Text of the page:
By Hideyuki Sano
TOKYO (Reuters) – Asian shares hit a six-week high and the euro stayed under pressure on Wednesday as investors counted on the European Central Bank to unveil a stimulus drive, while the yen jumped after the Bank of Japan left policy unchanged.
MSCI’s broadest index of Asia-Pacific shares outside Japan <.MIAPJ0000PUS> rose 1.3 percent, with shares in India <.BSESN> and New Zealand <.NZ50> hitting record highs.
European shares are expected to open higher with spreadbetters seeing higher opening of up to 0.2 percent in Britain’s FTSE <.FTSE> and France’s CAC 40 <.FCHI>.
Japan’s Nikkei <.N225> bucked the trend by slipping 0.5 percent and the yen gained 0.9 percent to 117.76 to the dollar <JPY=> after the BOJ did not expand its stimulus.
While the decision had been widely expected, some players had bet on a surprise from BOJ Governor Haruhiko Kuroda, as the central bank’s inflation target for next year looks increasingly illusive.
The BOJ maintained its money-printing target while tinkering with expiring loan schemes to support bank lending. It stuck to a bullish inflation outlook for 2016 even though it cut its 2015 projections following falls in oil prices in recent months.
On the whole, global share prices have been supported in recent sessions by growing investor conviction that the ECB will adopt quantitative easing at its meeting on Thursday.
“Everyone is talking about the ECB meeting outcome,” said Kara Ordway, a market maker and trader at City Index in Sydney. “Markets are choppy because there is so much uncertainty.”
The FTSEurofirst 300 <.FTEU3> index of top European shares climbed to a seven-year high on Tuesday, led by German shares, which hit record highs.
The euro was soft at $ 1.1570 <EUR=>, having fallen from above $ 1.16 touched on Tuesday to get closer to an 11-year low of $ 1.14595 set last week.
Still, uncertainties on exactly what the ECB will do kept many investors on guard, especially given that Germany’s Bundesbank is reluctant to see large scale money-printing.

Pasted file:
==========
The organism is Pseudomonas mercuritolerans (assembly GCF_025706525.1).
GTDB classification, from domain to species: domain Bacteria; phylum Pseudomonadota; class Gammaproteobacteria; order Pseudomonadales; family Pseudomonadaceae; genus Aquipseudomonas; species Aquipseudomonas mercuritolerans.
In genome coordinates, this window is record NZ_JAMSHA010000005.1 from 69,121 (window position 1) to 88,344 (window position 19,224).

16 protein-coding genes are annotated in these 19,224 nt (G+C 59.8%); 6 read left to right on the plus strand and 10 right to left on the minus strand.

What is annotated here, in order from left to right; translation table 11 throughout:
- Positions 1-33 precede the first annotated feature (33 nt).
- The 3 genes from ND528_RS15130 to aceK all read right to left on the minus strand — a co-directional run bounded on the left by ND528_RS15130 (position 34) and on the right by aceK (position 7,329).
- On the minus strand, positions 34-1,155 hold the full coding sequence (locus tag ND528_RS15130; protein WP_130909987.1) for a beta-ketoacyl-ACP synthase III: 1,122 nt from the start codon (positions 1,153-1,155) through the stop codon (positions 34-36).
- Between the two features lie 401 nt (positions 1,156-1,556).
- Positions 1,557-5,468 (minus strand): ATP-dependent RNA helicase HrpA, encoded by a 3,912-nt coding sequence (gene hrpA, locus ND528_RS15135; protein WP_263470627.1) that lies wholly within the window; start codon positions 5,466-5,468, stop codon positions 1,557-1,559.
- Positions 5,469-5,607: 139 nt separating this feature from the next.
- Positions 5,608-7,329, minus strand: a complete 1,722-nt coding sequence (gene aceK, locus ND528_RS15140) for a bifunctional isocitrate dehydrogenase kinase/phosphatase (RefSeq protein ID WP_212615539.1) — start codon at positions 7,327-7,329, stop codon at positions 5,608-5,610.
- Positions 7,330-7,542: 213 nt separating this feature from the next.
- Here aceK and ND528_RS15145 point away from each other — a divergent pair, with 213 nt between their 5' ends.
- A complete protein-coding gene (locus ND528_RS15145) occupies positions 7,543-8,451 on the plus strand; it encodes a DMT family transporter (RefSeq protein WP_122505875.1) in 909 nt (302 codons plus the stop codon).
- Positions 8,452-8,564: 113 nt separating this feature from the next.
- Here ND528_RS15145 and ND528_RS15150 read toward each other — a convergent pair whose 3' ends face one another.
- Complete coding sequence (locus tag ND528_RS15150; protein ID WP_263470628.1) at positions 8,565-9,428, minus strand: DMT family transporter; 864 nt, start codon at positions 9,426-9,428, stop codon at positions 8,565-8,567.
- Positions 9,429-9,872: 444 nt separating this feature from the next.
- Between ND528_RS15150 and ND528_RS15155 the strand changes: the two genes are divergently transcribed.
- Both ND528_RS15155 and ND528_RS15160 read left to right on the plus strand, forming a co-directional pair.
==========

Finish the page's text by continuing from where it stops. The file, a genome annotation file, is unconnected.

“The market appears to be looking to quantitative easing of at least 500 billion euro… but there is a chance the ECB’s action is less aggressive than some are hoping for,” said Shuji Shirota, associate director at HSBC in Tokyo.
The spectre of the ECB’s stimulus and recent volatility in global markets caused by plunging oil prices boosted demand for precious metals as a safe haven.
Gold extended its rally to a five-month high, rising above $ 1,300 per ounce for the first time since August, having risen 10 percent so far this year. It last stood at $ 1,300.90 <XAU=>.
Silver also rose to a four-month high of $ 18.32 per ounce <XAG=>, rising almost 2.0 percent on Wednesday.
U.S. debt prices also remained firm, as ever-falling European bond yields make higher-yielding U.S. bonds more attractive.
The 10-year U.S. notes yield stood at 1.797 percent <US10YT=RR>, having fallen to as low as 1.698 percent on Tuesday, its lowest level since May 2013.
Commodity prices remained under pressure, with oil falling as much as 5 percent at one point on Tuesday after the International Monetary Fund cut its 2015 global economic forecast.
Benchmark Brent crude <LCOc1> ticked up on Wednesday to trade at $ 48.33 a barrel, though it is still down 3.6 percent on the week.
(Additional reporting by Cecile Lefort in Sydney; Editing by Eric Meijer and Richard Borsuk)
- Investment & Company Information
- European Central Bank
- Bank of Japan
- quantitative easing